4. Vagrant says:

    Things I can speedrun like a pro:
    Super Metroid (probably not anymore) and Mirror’s Edge.

    • noom says:

      Only speedrun I ever did of a game was Metroid Fusion on the GBA, mostly because I was on a long train journey and hadn’t much else to do. Did it in 1 hour, 29 minutes, and was “rewarded” with a picture of Samus in her underwear, which felt both seedy and disappointing.

  5. Premium User Badge

    Bluerps says:

    I don’t understand the alt-text of that picture. The classic Sonic games were among the few reasons to actually buy a Mega Drive instead of a SNES.

    Also, what’s up with recent increase in Cobbett at RPS? Usually that name can be seen here only very occasionally, mostly above articles about point & click adventures.

    • Richard Cobbett says:

      “I don’t understand the alt-text of that picture. The classic Sonic games were among the few reasons to actually buy a Mega Drive instead of a SNES.”

      Aw, that’s adorable.

      (Especially in the UK, where our version of Sonic was slow and crappy, instead of simply a game that ran out of steam while Mario was just getting warmed up. Yay, PAL! Still at least it was a better bundle game than Altered Beast…)

      “Also, what’s up with recent increase in Cobbett at RPS? Usually that name can be seen here only very occasionally, mostly above articles about point & click adventures.”

      I’ve done more than that…
      http://www.richardcobbett.com/category/articles/rock-paper-shotgun/

      • Premium User Badge

        Bluerps says:

        Ok, apparently you’ve written about more here, than just adventures. I just associate your name with that genre, I guess.

        Though you are still wrong about Sonic.

        • Premium User Badge

          DrScuttles says:

          I assumed that with the venerable Mr. Walker apparently falling apart, the esteemed Mr. Cobbett was helping out some.

          But, my fair Bluerps, and I say this as someone who had a Mega Drive, did not the Snes have the finer games? The richer experiences? The meatier organs of power? Not that Sega’s offering didn’t have a fair share of classics, but I was under the impression that the histories declare the Snes to have won that fight on points.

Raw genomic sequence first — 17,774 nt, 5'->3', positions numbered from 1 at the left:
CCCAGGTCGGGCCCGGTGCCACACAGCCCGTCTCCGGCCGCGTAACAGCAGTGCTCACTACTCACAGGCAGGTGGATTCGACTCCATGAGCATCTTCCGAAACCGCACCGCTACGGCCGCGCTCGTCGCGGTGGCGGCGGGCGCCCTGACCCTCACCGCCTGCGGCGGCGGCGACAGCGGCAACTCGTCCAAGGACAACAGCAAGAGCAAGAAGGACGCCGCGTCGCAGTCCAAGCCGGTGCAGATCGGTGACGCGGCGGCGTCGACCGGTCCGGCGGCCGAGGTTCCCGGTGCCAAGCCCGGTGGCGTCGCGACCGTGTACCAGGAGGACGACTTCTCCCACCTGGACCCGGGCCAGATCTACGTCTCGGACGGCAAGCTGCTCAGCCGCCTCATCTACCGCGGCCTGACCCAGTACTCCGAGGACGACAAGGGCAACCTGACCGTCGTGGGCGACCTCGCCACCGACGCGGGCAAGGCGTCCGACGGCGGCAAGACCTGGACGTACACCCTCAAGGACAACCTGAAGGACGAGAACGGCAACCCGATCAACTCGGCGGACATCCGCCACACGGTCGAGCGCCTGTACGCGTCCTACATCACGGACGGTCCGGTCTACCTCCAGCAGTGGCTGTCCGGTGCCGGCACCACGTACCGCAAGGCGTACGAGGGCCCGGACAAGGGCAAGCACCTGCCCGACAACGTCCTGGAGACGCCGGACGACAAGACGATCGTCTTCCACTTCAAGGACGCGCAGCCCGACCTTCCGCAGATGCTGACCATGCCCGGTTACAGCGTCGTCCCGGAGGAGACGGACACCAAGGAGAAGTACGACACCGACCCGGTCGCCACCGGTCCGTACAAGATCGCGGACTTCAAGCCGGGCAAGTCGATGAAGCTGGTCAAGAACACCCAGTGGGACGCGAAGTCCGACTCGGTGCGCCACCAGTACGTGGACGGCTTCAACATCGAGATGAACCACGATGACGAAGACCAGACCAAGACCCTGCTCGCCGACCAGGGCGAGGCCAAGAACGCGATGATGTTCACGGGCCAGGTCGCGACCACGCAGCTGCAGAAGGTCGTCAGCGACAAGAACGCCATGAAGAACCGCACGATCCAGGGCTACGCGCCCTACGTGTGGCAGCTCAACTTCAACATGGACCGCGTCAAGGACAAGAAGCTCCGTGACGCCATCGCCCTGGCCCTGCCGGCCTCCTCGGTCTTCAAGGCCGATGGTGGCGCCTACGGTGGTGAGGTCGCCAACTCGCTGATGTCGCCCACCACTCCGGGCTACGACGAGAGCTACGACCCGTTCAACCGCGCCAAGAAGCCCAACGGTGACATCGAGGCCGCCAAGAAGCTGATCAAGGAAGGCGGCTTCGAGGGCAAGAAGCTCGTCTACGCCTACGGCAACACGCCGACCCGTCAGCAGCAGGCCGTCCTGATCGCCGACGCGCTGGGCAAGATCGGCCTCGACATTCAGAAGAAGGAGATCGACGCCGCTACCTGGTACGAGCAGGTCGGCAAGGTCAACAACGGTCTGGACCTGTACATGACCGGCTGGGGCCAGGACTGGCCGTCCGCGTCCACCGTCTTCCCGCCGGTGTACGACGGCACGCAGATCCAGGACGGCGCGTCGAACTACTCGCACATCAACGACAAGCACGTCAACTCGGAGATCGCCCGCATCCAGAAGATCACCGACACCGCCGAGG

Then again, I always preferred my Amiga 500+.

          • Premium User Badge

            Bluerps says:

            Ah, maybe I didn’t express myself very well. I meant to say that the Sonic games were pretty good and actually worth getting a Mega Drive for. All in all, the SNES was superior, of course, for the reasons you outlined.

            Also, I think I have never been called “fair” before (though it’s correct, technically).

    • TaroYamada says:

      Few? You’re nuts, Phantasy Star, Shining Force, Ristar, Ecco, Gunstar Heroes and many others. The Genesis is host to the better action game library (in particular due to Treasure’s contributions, which were the best the generation had to offer), had a far superior shmup selection as well. The only area it really lags behind in terms of quantity is RPGs due to Squaresoft’s excellent SNES support, but even there, Phantasy Star IV is often considered amongst the best RPGs of that generation and is a Genesis/MD exclusive (along with PS 2, 3) and the Shining Force games are often touted as arguably the finest Strategy RPGs of that generation as well.

    • MikoSquiz says:

      I had both. And while the SNES had a handful of absolute gems, I must say that the average standard of Megadrive games seemed much higher. There were more quality shmups and platform-actioners for that thing than you could shake a stick at, whereas apart from that handful of absolute gems (A Link to the Past, Super Punch-Out!!, Mario Kart, etc) the SNES catalog could best be described as “indifferent”.

      Still, better than the N64: A friend’s older brother owned about 70 games for that thing, five of them were great and the rest were shit.

  6. Maldomel says:

    Speedruns are always reminding me of how clumsy and slow I am when I play.

  7. Shortwave says: